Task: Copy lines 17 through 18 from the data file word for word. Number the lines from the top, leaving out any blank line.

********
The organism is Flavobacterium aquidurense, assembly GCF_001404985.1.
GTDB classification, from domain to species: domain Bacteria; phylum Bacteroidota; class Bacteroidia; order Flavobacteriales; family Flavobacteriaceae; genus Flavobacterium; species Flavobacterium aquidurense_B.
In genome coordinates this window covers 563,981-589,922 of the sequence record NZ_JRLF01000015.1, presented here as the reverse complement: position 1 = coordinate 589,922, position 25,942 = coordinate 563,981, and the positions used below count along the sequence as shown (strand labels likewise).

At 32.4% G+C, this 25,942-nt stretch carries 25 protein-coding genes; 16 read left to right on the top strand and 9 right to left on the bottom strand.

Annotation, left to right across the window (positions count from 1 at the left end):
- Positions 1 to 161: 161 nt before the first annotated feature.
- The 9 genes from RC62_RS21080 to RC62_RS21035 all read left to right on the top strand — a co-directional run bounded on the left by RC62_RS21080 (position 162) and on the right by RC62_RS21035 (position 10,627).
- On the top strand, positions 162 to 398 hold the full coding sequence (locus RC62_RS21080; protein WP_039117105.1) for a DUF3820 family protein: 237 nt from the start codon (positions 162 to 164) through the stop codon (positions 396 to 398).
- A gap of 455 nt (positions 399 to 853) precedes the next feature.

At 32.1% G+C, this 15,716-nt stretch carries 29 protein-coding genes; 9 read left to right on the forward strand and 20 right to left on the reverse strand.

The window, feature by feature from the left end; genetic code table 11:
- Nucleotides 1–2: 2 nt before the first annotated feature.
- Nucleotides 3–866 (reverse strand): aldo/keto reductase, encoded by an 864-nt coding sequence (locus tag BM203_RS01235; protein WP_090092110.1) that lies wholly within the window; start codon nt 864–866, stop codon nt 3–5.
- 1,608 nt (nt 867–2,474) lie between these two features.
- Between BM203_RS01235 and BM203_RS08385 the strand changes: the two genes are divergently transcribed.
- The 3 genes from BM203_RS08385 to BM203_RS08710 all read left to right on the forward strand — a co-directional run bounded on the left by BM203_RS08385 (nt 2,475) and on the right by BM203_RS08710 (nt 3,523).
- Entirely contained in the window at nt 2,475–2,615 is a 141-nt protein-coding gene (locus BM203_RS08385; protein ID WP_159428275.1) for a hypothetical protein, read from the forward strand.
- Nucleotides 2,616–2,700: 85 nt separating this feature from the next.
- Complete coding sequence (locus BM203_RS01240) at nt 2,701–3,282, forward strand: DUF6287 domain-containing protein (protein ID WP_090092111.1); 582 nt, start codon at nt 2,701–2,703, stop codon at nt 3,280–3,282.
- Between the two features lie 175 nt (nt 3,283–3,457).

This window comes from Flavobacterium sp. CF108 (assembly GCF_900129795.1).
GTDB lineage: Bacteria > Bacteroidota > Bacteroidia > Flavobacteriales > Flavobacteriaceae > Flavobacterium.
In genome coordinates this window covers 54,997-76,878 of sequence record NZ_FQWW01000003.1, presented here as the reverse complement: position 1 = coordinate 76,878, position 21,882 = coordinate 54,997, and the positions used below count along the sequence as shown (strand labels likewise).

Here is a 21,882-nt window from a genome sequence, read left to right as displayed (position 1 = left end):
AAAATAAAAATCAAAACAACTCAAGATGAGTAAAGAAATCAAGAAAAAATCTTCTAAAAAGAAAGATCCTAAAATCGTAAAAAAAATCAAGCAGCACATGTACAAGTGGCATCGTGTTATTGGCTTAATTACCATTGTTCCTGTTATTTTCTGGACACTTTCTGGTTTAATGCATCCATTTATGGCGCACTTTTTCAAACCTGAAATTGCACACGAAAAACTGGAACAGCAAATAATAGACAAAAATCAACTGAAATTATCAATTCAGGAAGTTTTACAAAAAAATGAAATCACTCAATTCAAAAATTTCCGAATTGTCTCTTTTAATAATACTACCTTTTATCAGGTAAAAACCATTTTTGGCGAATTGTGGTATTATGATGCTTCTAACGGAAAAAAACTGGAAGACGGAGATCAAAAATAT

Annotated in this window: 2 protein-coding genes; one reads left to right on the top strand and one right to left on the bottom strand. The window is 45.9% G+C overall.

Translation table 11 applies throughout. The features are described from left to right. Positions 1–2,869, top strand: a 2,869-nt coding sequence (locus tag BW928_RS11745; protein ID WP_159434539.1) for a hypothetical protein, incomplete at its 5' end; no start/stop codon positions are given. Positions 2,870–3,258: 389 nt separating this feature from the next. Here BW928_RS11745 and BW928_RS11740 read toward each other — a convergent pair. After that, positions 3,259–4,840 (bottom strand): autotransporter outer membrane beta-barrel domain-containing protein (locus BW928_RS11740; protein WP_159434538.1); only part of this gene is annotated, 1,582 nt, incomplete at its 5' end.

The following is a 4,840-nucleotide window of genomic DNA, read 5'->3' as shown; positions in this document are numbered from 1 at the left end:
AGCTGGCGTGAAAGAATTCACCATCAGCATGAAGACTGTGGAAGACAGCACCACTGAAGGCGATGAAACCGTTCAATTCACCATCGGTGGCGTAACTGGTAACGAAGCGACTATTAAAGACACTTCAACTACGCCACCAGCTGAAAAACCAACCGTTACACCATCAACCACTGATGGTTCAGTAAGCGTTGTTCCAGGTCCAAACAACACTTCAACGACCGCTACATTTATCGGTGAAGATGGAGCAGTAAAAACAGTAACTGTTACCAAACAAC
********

- Entirely contained in the window at nt 2,475–2,615 is a 141-nt protein-coding gene (locus BM203_RS08385; protein ID WP_159428275.1) for a hypothetical protein, read from the forward strand.
- Nucleotides 2,616–2,700: 85 nt separating this feature from the next.